It’s easy to ignite discussion in a bar or chat room on who’s the greatest male basketball player of all time. M.J. or Kareem? Wilt or Russell? What about LeBron?
What about the female players?
That might be a more difficult conversation. Not because there aren’t candidates, but because it’s a list that can’t easily be pared.
“It’s just like the NBA or the NFL. You can’t say there’s one player because that’s how good the game is, and that’s how much it’s evolved over the years,” said Kelly Krauskopf, president and general manager of the Indiana Fever. “That’s the way it should be.”
The 18-year-old WNBA will showcase its best in Saturday’s All-Star Game at Phoenix. Fever forward Tamika Catchings was elected a starter for the Eastern Conference, as she has in every year in which there has been the game.
Catchings might not come to mind as the best ever, but she is a “stat-stuffer” along the lines of LeBron James, as Krauskopf put it. While in high school, Catchings had the only verified quintuple-double in basketball history: 25 points, 18 rebounds, 11 assists, 10 steals, 10 blocks in a 1997 game.
“Absolutely, she’s one of the best players to ever play the game,” Krauskopf said. “She does every single thing.”
Moreover, Catchings has won championships at every level: high school, college, WNBA and Olympics.
Following is a list of 10 players, including a case for and against each as being the best ever. Five are in the Naismith Basketball Hall of Fame: Carol Blazejowski, Cynthia Cooper, Ann Meyers, Cheryl Miller and Lynette Woodard.
Three players early in their careers weren’t considered for the top 10 but could end up becoming No. 1: Breanna Stewart, 19, University of Connecticut; Maya Moore, 25, Minnesota Lynx, and Candace Parker, 28, Los Angeles Sparks.
Although no formal poll was conducted, the list was assembled with the help of Krauskopf, TV analyst Debbie Antonelli and ESPN.com columnist Mechelle Voepel.
Born: Sept. 29, 1956, Elizabeth, N.J. (age 57).
WNBA team: None.
College: Montclair State, 1974-78.
International medals: World Championships (gold, 1979); Pan American Games (silver, 1979); World University Games (gold, 1979 and ’77).
Career recap: “Blaze” embodied “Showtime” a few years before Magic Johnson. On March 6, 1978, she set a Madison Square Garden record by scoring 52 points in Montclair State’s 102-91 victory over Queens College (before there was a 3-point line). She averaged 38.6 ppg that season and was college Player of the Year, leading Montclair State to the AIAW Final Four.
On the international stage, she led Team USA to a world championship in 1979, ending a 22-year drought. She averaged 18.7 ppg in the tournament. The U.S. boycott deprived Blazejowski of an Olympic stage in 1980. In the 1980-81 season of the Women’s Basketball League, she was MVP and the league’s top scorer (29.6 ppg) for the New Jersey Gems.
“Blaze would be a modern-day (Diana) Taurasi, in terms of being able to shoot from anywhere on the floor,” Krauskopf said.
Case for: There hasn’t been a scorer like her since she retired.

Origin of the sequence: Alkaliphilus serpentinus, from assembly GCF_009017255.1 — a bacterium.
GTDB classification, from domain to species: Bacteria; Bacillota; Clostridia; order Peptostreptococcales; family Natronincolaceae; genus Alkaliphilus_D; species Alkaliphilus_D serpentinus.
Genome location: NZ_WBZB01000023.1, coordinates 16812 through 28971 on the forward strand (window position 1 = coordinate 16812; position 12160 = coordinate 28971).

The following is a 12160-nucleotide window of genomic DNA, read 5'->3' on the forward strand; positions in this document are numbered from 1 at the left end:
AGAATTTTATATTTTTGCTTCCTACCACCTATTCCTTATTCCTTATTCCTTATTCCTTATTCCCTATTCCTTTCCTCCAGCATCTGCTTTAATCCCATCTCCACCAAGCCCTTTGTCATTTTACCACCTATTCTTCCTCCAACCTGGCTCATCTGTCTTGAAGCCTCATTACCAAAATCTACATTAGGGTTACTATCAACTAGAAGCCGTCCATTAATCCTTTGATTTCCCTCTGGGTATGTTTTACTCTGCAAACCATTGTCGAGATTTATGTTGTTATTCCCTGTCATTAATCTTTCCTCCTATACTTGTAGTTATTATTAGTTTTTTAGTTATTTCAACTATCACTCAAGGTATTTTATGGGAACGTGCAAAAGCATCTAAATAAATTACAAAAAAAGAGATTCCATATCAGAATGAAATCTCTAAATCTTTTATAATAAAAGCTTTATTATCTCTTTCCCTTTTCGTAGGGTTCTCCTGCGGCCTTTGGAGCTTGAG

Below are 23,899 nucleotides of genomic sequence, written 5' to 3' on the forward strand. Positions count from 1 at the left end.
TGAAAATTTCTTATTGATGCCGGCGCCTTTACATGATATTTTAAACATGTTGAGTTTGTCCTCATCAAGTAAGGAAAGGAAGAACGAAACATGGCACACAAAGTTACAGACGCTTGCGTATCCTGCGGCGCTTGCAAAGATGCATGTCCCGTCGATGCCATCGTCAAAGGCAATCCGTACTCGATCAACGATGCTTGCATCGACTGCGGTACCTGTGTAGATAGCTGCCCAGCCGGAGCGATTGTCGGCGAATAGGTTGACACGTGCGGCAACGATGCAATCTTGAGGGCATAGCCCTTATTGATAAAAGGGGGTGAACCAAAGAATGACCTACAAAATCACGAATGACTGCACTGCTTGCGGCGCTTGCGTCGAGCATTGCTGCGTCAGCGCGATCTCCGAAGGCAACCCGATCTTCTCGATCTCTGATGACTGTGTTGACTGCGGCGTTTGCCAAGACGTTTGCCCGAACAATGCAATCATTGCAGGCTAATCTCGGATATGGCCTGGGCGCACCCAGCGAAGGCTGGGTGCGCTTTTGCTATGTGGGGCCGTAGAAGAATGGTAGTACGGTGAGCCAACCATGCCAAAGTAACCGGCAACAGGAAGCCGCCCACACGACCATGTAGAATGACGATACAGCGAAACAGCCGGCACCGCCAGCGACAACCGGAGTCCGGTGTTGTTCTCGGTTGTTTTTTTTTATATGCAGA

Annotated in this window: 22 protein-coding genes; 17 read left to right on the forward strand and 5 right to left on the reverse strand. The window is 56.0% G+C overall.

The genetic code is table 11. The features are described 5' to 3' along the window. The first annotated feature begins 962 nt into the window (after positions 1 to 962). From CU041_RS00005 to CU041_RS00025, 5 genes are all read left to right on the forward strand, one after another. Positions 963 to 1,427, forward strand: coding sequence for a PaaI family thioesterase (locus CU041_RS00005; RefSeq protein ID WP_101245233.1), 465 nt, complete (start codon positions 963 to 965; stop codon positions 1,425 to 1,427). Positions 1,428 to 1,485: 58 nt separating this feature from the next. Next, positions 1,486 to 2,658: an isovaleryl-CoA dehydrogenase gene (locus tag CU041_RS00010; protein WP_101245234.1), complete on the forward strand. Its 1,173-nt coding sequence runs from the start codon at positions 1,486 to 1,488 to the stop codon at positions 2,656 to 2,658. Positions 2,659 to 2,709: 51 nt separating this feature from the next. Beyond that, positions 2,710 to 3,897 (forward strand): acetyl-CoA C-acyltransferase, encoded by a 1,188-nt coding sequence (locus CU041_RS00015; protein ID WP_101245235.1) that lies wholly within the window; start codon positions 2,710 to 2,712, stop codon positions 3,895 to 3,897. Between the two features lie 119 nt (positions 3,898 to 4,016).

Case against: Quality of opposition was poor, by 21st-century standards.
Born: July 21, 1979, Stratford, N.J. (age 34).
WNBA team: Indiana Fever.
College: Tennessee, 1997-2001.
International medals: Olympics (gold, 2012, ’08, ’04); World Championships (gold, 2010, ’02; bronze, ’06).
Career recap: Catchings is the only player in WNBA history to rank in the all-time top 10 in points (fourth), rebounds (fourth), assists (eighth) and steals (first). She is 11th in blocked shots. She is the only player ever to finish a season in the top 10 of all five categories, and she has done so twice.
She was the WNBA’s Most Valuable Player in 2011 and led the Fever to their only league championship in 2012.
Case for: No one else has ever been as productive in so many ways over so many years.
Case against: As great as she has been, she has been MVP only once.
Born: April 14, 1963, Chicago (age 51).
WNBA team: Houston Comets.
College: Southern California, 1982-86.
International medals: Olympics (gold, 1988; bronze, ’92); World Championships (gold, 1990, ’86); Pan American Games (gold, 1987); Goodwill Games (gold, 1986).
Career recap: Cooper was 34 when the WNBA debuted in 1997, and she proceeded to lead the Comets to the first four league titles and was MVP of all four WNBA Finals. She was MVP in 1997 and ’98.
In one overseas season, she led the Spanish league in scoring (36.7 ppg). She played nearly 10 years in Italy and was that league’s top scorer eight times.
Before that, Cooper helped USC to NCAA championships in 1983 and ’84.
Case for: She dominated early years of WNBA after becoming a star in Europe.
Case against: She was overshadowed at USC by Cheryl Miller.
Born: May 11, 1981, Albury, Australia (age 33).
WNBA team: Seattle Storm.
International medals: Olympics (2012, bronze; ’08, ’04, 2000, silver); World Championships (2006, gold; ’02, bronze).
Career recap: The 6-5 Australian is almost certainly the most well-rounded post player of all time. She is as adept from the 3-point line as she is near the basket.
Jackson has been MVP of the WNBA three times (2003, ’07, ’10) and led Seattle to league championships in 2004 and ’10. She is fourth in league history in points per game (18.9).
Case for: Her inside/outside versatility redefined what it meant to be a female post player.
Case against: Injuries have limited her. She has played 22 games over the past four WNBA seasons.
Born: July 7, 1972, Gardena, Calif. (age 42).
WNBA team: Los Angeles Sparks.
College: Southern California, 1990-94.
International medals: Olympics (gold, 2008, ’04, ’00, 1996); World Championships (gold, 2002, 1998); World University Games (gold, 1991).